Psychoanalysis of the Tattoo Part- II
A) The tattoo can have different purposes and meanings according to the stage of the individual’s development, the family dynamics, and the cultural and societal environment at large. In Erikson’s fifth stage of his psycho-social development he states that the individual is faced with a phase called ‘identity vs. role confusion’ where the individual is challenged with configuring and forming a sense of identity. Perhaps the tattoo can serve as a tool for the individual’s ‘expressive- identity’, coupled with a sense of ‘separation-individuation’ from the rest of the environment. It becomes his working ‘internal environment’ and ‘self-expression’ of his ‘going-on-being’. The tattoo includes a form of ‘rebelling’ against the outside environment which creates the ‘separation-individuation’. Although Margret Mahler speaks of infant’s developing separation-individuation as an early development phase, nevertheless there is an ongoing ‘separation-individuation’ that comes in the later stages of development as well. ‘Identity’ is especially intermingled with the ‘separation-individuation’ one enhances the other. The tattoo serves a ‘dual role’ in the process; first it serves the role of ‘identity’ and self-expression of the individual, and second it serves the role of ‘rebelling’ against the other, the tattoo induces the separation-individuation. The need to rebel is necessary for true emotional growth. Winnicott calls this the need to kill off the other in order to love them. He talks about the concept called ‘object survival’, which is when the other survives the rebellious acts without retaliating and thus there becomes a harmonious relationship between the two separate entities which are no longer one big ‘extension’ anymore. The act of rebelling severs the extension and creates individuation. In the role of identity the tattoo needs to ‘fit’ in with the ‘personality’ as a part and parcel of the expression of the ego structure. It’s not outside nor inside it is placed as the ‘togetherness’ of the body. It can be seen as an ‘expression and identity of the body’. The body can be experiencing the tattoo.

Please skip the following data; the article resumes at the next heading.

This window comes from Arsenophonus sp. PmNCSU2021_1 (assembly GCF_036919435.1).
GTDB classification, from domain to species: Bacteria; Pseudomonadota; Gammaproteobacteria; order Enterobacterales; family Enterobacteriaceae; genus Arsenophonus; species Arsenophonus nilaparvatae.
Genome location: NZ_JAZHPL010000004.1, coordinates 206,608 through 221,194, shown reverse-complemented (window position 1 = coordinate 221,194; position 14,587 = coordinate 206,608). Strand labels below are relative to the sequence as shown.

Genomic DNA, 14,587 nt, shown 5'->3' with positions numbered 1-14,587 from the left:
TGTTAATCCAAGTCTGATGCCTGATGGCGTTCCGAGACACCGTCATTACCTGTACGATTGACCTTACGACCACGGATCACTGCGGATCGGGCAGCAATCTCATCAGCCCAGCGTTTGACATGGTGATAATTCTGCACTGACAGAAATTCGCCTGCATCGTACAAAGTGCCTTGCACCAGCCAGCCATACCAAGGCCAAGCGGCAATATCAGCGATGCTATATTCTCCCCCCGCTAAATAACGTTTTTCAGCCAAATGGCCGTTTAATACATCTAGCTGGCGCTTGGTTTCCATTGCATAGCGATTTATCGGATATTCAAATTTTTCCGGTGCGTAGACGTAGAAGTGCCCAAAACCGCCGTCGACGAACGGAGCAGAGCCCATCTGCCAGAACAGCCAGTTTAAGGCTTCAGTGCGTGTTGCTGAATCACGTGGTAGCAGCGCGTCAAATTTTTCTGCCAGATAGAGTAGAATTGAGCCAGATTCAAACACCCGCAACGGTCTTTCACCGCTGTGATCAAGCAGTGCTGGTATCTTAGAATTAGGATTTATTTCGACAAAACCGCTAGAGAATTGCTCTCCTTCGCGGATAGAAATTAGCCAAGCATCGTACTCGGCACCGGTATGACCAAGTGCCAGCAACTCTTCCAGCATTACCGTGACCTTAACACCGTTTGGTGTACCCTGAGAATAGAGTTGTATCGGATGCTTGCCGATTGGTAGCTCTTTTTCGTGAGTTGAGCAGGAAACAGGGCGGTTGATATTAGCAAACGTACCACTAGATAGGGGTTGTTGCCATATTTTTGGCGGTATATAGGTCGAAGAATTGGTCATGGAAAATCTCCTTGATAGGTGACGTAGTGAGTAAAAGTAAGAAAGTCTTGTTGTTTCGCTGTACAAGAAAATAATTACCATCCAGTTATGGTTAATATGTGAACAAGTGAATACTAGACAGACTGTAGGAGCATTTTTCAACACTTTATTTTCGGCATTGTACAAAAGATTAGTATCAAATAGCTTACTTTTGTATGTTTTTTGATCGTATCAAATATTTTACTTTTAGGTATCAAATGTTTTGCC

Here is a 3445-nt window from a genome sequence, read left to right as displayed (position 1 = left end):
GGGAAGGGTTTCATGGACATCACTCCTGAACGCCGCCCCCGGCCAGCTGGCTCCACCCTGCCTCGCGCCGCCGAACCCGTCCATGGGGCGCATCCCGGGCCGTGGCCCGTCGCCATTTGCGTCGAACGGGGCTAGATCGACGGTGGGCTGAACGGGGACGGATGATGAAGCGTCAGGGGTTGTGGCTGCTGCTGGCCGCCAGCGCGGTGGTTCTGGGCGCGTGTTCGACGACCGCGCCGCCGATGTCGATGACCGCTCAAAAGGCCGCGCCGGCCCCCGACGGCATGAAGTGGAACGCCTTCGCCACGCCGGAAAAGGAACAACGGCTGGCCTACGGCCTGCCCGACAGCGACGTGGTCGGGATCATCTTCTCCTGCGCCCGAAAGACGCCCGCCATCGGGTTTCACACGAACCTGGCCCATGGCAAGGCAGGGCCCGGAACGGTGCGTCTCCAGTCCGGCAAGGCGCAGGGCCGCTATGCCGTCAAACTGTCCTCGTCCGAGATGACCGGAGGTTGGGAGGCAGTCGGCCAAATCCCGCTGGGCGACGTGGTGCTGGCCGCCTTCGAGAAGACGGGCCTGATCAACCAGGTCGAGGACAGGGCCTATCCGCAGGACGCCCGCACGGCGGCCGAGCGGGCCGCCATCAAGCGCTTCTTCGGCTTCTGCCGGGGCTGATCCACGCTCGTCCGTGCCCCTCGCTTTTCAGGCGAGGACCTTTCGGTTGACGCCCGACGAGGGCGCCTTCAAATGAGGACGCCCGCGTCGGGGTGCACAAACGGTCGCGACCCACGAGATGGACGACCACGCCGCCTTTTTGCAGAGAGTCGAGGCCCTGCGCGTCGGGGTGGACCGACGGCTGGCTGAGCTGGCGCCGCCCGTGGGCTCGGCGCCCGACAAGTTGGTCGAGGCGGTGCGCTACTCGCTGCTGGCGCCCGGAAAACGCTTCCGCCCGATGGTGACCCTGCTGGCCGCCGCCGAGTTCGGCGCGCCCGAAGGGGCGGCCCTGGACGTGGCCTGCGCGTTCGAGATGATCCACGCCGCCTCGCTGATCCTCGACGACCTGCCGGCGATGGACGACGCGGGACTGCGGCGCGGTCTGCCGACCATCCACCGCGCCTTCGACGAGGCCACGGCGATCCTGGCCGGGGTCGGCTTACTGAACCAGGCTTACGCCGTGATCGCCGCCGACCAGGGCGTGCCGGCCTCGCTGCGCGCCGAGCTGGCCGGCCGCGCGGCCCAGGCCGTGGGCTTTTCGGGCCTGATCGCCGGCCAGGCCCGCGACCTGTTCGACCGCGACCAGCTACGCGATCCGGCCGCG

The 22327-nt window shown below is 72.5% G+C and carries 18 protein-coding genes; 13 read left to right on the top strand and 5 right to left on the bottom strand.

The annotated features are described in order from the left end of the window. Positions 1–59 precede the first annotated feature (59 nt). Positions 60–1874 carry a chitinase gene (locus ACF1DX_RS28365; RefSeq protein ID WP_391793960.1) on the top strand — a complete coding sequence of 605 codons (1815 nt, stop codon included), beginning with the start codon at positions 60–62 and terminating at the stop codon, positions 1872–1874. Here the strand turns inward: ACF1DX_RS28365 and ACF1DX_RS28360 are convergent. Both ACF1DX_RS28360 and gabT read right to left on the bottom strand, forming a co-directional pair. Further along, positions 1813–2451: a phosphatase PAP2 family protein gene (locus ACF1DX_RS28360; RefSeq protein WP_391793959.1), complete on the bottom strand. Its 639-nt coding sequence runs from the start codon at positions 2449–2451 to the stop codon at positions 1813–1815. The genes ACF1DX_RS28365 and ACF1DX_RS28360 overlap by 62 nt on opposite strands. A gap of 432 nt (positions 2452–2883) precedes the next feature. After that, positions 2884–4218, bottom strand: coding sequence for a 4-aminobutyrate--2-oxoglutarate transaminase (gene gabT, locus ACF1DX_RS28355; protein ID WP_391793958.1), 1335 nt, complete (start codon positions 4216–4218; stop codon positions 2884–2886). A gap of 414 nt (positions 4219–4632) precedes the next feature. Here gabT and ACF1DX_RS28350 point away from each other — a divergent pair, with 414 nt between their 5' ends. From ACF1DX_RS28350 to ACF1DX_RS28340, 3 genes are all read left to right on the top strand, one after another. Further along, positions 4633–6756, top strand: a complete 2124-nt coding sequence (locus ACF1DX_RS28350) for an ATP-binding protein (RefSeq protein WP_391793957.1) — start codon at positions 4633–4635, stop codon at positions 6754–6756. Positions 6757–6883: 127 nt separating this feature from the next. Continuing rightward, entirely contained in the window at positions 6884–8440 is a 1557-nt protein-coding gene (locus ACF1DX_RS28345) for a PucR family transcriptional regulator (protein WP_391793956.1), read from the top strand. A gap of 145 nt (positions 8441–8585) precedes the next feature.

B) The actual procedure can be of tremendous excitement, rush, and thrill and it can also entail a masochism, pain inducing, and aggressive act. The pleasure and fear need to be allowed and experienced in order to develop a ‘united self’ which includes hate and love. The tolerance of experiencing both love and hate is the creation of the whole being.
C) There are two parts to the significance of the tattoo 1) the actual having ‘something-anything’ on your body irrelevant as to what the content is, and 2) having a specific content with a meaning and reference. When there is meaning to the actual tattoo the tattoo begins to develop a ‘personality’. There is a kind of ‘aliveness’ to the tattoo and we can even say the tattoo has a ‘personality with attributes’. The tattooist, the creator of the tattoo, is not merely an instrument for printing an image onto the body; rather it’s a creation of art which includes the tattooist’s personality and projections. His entire personality is reflected in the creation of the tattoo. Furthermore the body onto where the tattoo is drawn is not merely a canvas where the tattoo is placed; rather the body receives, accepts, joins, and participates in a reciprocal manner in the tattooing procedure. The tattoo holder has a ‘joint relationship’ in the ‘aliveness’ of the tattoo. Its creation is a ‘joint process’ between ‘two creators’ the ‘tattooist and tattoo-ee’.
The personality of the tattoo is not an abstract concept; rather it’s a combination of collective-art of personalities. It serves as a reference to several concepts.